Bonta Comments on Recently-Released Films "Delano Manongs" and "César Chávez" and their Roles in Telling the Story of the Farm Labor Movement
(Sacramento, CA) - Assemblymember Rob Bonta (D-Oakland) is proud to support the recent release of two films depicting the role of the Latino and Filipino American communities in sparking the farm labor movement in California. Bonta, the first and only Filipino American to serve in the California State Legislature, as a young boy lived in a trailer a few hundred yards away from César Chávez at the headquarters of the United Farm Workers (UFW) after he moved from the Philippines.
(Sacramento, CA) - The production of big budget movies in California has declined drastically over the years as more than 40 other states offer tax credits and subsidies that are more attractive than the California Film and Television Tax Credit Program. The Golden State is losing its long-standing foothold on the movie industry. Not only is this disappointing for the sake of history and tradition, but it also has devastating impacts on California’s workforce and economy.
Film productions anywhere in our state offer huge growth to local economies. When production companies go on location, they buy from local businesses, eat at local restaurants, and often employ local actors and contractors. This infuses millions of dollars into the state and local tax coffers. Other states are keenly aware of how the film industry benefits local economies and have been ramping up their tax incentive programs for the past 15 years in order to lure productions away from California. Up to now, California has done very little to stop this migration out of state.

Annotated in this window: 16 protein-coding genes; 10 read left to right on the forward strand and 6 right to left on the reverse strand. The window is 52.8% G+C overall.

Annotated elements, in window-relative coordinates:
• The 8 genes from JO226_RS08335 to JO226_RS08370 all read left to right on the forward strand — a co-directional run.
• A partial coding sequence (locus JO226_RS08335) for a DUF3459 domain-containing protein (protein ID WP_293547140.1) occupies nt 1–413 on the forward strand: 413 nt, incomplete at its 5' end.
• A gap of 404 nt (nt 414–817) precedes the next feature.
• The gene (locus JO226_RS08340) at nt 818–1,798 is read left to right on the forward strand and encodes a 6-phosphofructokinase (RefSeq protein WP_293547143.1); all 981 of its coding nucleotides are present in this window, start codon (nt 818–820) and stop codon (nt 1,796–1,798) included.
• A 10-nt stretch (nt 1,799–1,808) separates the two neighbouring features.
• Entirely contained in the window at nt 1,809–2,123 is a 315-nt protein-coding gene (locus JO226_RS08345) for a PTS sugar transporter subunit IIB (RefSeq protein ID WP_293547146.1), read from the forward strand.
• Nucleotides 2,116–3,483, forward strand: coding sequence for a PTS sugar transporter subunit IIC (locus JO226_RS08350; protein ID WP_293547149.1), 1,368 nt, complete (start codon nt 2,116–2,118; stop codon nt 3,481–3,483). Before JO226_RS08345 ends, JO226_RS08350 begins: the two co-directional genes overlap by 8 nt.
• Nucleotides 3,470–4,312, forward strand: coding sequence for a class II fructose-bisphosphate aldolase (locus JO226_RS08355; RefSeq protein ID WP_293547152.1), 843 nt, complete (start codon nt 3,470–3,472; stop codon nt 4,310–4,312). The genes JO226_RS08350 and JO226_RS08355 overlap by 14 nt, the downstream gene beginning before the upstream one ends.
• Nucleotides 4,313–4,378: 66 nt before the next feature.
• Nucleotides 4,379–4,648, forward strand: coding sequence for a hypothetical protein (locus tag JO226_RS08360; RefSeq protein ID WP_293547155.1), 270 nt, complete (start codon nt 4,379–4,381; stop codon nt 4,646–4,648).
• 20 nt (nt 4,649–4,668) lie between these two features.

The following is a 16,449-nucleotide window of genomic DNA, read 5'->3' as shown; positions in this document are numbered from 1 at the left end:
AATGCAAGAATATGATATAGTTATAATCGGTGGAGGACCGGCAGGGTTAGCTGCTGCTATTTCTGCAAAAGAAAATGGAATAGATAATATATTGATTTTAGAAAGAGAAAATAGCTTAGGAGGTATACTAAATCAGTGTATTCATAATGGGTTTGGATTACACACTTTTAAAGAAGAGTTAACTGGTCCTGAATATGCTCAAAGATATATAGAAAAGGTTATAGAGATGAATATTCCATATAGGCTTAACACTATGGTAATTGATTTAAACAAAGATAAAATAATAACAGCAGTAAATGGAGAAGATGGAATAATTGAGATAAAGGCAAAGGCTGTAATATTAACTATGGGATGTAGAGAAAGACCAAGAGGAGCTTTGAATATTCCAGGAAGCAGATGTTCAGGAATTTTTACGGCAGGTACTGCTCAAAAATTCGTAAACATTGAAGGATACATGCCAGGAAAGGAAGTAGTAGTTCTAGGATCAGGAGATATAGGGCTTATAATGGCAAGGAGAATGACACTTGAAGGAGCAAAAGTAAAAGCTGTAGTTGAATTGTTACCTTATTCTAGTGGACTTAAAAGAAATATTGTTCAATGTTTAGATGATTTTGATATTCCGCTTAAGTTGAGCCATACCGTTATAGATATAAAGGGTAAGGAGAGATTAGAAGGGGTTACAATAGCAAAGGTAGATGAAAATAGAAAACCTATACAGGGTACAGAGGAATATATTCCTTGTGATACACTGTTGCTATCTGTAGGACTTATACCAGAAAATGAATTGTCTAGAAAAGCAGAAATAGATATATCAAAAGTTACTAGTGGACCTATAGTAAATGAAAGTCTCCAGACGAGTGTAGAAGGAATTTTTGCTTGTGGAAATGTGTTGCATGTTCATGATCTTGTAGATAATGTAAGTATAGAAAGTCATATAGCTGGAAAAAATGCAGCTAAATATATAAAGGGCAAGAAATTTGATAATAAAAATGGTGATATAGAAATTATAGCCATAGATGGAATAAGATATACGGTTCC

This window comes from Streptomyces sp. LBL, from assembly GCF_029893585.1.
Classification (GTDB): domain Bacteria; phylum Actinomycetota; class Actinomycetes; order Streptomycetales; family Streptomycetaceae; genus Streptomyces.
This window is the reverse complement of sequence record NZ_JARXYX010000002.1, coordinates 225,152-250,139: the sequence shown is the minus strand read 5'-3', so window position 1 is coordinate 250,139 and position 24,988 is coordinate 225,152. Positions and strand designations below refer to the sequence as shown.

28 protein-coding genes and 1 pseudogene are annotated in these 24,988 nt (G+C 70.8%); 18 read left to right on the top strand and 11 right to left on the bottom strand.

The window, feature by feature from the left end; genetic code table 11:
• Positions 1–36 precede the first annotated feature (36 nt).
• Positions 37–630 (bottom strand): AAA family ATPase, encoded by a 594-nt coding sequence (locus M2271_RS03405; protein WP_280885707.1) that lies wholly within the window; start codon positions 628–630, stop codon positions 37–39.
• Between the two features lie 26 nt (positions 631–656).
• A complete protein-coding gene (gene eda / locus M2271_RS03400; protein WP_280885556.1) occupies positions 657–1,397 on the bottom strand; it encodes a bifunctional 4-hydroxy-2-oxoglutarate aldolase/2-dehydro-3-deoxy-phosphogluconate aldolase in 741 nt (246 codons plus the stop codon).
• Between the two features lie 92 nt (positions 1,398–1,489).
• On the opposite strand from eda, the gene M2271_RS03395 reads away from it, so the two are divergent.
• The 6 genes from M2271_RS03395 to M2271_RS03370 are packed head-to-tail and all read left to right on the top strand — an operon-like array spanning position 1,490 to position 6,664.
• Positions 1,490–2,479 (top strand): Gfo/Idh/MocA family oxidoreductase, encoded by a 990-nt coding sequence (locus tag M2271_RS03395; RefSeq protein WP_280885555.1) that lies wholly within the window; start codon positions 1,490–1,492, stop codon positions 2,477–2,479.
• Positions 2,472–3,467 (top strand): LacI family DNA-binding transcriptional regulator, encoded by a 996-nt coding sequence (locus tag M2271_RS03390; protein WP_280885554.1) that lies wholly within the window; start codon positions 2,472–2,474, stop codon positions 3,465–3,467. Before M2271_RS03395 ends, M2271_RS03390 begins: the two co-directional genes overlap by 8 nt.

(SACRAMENTO, CA) – Today Assemblymembers Bonta and Wieckowski announced new legislation that would bring accountability and transparency to the healthcare system with regard to community benefits and charity care. AB 503, authored by Wieckowski and Bonta, would define “charity care” in state law for the first time, and would set uniform standards and requirements for private nonprofit hospitals and nonprofit multispecialty clinics throughout the state with respect to providing community benefits. The bill also requires these health care facilities to allocate certain funding for low-income and underserved communities as part of their responsibility to provide community benefits and charity care.